Mrs. Rita- I not ta… bath, you go (signaling towards the door to leave)
House Help- Aunty lets go, it’s not good to stay without taking bath
Mrs. Rita- No , I sa..(said) no why don’t you understand , you better go otherwi.. no.. go..
House Help- No aunty, it’s too late… come we will go…
She holds her hands and takes her for bathing. Aunty reacts aggressively to the staff girl. She refuses to let her come close to her or help her with her activities of daily living.
This was one instance from the life Mrs. Rita, who suffers from Frontotemporal Dementia. While one may have been familiar with Dementia of the Alzheimer’s Type, this typology might not be heard too often about.
Dementia is an umbrella term used for a cluster of symptoms exhibited by a person including loss of memory, difficulties in executive functioning and changes in personality and behavior. It spreads to different domains of functioning, with the deterioration generalizing as it progresses. Alzheimer’s and Fronto Temporal are basically 2 different forms of Dementia that manifest different pathologies. A downfall in the functioning is what one is expected to experience, but the way it progresses as well as first symptom observed in these conditions are different. While medically one may understand how it is developed, living with a person who has this comes with its own set of challenges:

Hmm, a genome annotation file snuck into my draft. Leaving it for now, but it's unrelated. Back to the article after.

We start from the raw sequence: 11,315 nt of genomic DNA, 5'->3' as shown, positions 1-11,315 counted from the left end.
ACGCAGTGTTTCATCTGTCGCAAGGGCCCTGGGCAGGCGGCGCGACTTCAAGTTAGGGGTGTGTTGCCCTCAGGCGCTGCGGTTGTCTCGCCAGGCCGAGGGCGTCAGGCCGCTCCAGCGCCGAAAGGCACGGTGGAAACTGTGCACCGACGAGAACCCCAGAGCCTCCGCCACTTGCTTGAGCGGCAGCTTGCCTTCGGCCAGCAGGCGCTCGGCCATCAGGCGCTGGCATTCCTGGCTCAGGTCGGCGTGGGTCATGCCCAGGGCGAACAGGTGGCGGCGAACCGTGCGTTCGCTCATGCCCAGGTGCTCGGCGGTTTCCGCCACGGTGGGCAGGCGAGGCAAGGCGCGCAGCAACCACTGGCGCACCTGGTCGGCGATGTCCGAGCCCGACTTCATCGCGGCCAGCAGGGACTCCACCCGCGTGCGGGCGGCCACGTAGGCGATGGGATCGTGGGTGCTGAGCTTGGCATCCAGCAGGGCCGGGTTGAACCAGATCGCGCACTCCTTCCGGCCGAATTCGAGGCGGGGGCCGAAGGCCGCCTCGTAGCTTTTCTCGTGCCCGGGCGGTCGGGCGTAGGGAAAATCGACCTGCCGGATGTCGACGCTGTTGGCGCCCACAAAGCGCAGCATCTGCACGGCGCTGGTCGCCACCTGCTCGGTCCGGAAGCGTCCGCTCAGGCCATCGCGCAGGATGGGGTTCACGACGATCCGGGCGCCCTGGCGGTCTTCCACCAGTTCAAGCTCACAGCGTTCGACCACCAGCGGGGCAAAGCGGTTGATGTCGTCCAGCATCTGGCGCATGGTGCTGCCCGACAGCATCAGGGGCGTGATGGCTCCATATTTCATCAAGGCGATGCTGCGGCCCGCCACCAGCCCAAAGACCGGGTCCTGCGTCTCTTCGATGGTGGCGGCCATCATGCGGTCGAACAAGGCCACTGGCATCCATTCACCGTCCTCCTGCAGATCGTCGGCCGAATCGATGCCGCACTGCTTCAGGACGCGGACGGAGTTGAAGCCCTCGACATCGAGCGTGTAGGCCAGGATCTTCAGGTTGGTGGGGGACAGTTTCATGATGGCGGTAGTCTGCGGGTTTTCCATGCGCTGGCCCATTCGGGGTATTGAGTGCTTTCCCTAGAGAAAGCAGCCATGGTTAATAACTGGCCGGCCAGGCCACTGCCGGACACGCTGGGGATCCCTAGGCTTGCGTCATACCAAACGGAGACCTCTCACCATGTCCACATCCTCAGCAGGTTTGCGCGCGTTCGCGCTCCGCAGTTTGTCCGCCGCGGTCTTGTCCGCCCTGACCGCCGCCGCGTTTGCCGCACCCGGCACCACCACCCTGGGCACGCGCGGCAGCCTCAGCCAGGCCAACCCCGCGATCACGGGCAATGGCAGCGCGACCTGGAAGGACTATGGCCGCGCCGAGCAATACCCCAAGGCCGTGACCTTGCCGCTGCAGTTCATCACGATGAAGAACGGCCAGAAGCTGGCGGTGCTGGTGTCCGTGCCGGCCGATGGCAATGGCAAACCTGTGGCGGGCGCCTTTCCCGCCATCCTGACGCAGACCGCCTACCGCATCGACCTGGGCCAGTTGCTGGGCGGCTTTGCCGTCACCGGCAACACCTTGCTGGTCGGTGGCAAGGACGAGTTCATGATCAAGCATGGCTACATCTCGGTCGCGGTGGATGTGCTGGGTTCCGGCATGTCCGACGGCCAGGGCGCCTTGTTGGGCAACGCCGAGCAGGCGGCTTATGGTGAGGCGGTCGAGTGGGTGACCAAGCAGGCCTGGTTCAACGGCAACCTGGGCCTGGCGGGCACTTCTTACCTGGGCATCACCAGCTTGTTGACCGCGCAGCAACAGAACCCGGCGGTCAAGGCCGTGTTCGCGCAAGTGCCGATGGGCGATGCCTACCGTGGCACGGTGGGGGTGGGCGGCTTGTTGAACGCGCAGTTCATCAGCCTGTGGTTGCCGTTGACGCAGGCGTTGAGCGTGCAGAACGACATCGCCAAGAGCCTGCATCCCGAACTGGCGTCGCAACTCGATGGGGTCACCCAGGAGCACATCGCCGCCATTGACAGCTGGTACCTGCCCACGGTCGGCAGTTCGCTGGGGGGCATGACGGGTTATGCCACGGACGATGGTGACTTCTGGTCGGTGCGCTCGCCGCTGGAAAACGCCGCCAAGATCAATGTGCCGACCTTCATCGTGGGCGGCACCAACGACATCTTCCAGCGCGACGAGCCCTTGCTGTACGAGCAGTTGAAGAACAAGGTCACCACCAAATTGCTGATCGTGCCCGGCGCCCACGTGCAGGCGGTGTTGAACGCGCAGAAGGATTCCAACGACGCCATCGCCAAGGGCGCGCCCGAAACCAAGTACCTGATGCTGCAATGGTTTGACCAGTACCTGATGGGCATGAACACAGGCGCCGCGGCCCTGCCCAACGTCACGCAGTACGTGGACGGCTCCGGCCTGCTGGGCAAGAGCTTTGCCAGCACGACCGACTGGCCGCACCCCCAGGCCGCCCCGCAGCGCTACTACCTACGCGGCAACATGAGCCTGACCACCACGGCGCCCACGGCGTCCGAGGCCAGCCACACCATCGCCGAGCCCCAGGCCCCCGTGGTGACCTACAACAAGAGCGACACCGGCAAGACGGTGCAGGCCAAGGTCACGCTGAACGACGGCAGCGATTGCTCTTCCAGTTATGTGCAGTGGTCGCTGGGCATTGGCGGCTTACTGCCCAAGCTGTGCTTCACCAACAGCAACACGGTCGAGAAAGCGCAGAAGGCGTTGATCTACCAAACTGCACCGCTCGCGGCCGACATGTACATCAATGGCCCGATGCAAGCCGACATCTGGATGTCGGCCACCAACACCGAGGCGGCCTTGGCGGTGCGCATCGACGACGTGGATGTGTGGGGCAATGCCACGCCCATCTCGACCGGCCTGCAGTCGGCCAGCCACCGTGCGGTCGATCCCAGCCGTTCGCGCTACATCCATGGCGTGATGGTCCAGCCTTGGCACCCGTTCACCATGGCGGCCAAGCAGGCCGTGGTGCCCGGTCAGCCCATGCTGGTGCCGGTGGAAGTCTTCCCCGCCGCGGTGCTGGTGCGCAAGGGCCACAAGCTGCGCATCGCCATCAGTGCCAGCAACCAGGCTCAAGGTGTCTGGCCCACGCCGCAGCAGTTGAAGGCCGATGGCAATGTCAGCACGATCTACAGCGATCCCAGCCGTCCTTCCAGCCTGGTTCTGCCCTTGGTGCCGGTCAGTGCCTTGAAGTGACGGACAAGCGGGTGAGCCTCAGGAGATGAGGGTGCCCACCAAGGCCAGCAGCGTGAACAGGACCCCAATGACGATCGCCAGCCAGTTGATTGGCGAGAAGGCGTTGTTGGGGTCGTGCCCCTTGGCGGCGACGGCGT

FTD or Frontotemporal Dementia affects the Frontal and Temporal Lobes of brain which are responsible for many of the functions like: reasoning, planning, speech, managing emotions, recognition and perception of auditory stimuli etc. Hence, when it comes to FTD, there are stark changes observed in the behavior pattern and personality of the individual that can make care giving as well as coping with them a difficult process for family members. Some of them are:
Impairments in short term memory and other cognitive faculties that are affected first in Alzheimer’s Disease like:
Speech problems in terms of understanding and communicating are largely affected in FTD patients, while for Alzheimer’s language deficits may exhibit at a much later stage. Primary Progressive Aphasia is one sub category of FTD that further explains the various types of problems one experiences with respect to language.
Now that we have understood how different these two conditions are, what we need to be clear about is the intervention and management of the condition once the diagnosis is received. Dementia of any form, calls for a comprehensive treatment plan. Medications along with good care are what counts in making sure our loved ones are leading a good quality life.
We at Samvedna Care aim to help seniors live happy, active and independent lives, in the comfort of their home and community through interactive caregiving.
Samvedna Care was established in October 2013 with two complementary goals – firstly to provide quality home care services to seniors with limited mobility and social interaction due to various constraints, and secondly to facilitate stimulating community interaction and participation.
Our Dementia Care services are –